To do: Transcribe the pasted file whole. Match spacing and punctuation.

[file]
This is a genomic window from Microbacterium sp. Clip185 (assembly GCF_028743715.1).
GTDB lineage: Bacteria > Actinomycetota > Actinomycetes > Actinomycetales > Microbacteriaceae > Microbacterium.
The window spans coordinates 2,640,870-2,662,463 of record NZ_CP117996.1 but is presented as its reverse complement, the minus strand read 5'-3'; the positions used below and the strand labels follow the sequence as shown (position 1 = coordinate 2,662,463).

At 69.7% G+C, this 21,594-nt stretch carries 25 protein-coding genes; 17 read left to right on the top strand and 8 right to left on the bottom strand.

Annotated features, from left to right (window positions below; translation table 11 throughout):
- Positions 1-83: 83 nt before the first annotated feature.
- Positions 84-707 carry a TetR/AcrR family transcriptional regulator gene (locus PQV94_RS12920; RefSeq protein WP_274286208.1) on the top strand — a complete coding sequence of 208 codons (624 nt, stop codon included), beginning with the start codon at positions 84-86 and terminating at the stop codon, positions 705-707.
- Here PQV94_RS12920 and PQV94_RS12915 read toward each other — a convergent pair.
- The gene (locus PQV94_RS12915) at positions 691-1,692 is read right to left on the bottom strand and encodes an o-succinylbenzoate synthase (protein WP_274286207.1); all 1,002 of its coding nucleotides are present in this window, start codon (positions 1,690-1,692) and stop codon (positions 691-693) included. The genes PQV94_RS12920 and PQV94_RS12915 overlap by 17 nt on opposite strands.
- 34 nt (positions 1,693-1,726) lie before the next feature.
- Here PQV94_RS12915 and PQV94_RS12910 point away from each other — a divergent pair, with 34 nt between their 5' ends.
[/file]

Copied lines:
This is a genomic window from Microbacterium sp. Clip185 (assembly GCF_028743715.1).
GTDB lineage: Bacteria > Actinomycetota > Actinomycetes > Actinomycetales > Microbacteriaceae > Microbacterium.
The window spans coordinates 2,640,870-2,662,463 of record NZ_CP117996.1 but is presented as its reverse complement, the minus strand read 5'-3'; the positions used below and the strand labels follow the sequence as shown (position 1 = coordinate 2,662,463).

At 69.7% G+C, this 21,594-nt stretch carries 25 protein-coding genes; 17 read left to right on the top strand and 8 right to left on the bottom strand.

Annotated features, from left to right (window positions below; translation table 11 throughout):
- Positions 1-83: 83 nt before the first annotated feature.
- Positions 84-707 carry a TetR/AcrR family transcriptional regulator gene (locus PQV94_RS12920; RefSeq protein WP_274286208.1) on the top strand — a complete coding sequence of 208 codons (624 nt, stop codon included), beginning with the start codon at positions 84-86 and terminating at the stop codon, positions 705-707.
- Here PQV94_RS12920 and PQV94_RS12915 read toward each other — a convergent pair.
- The gene (locus PQV94_RS12915) at positions 691-1,692 is read right to left on the bottom strand and encodes an o-succinylbenzoate synthase (protein WP_274286207.1); all 1,002 of its coding nucleotides are present in this window, start codon (positions 1,690-1,692) and stop codon (positions 691-693) included. The genes PQV94_RS12920 and PQV94_RS12915 overlap by 17 nt on opposite strands.
- 34 nt (positions 1,693-1,726) lie before the next feature.
- Here PQV94_RS12915 and PQV94_RS12910 point away from each other — a divergent pair, with 34 nt between their 5' ends.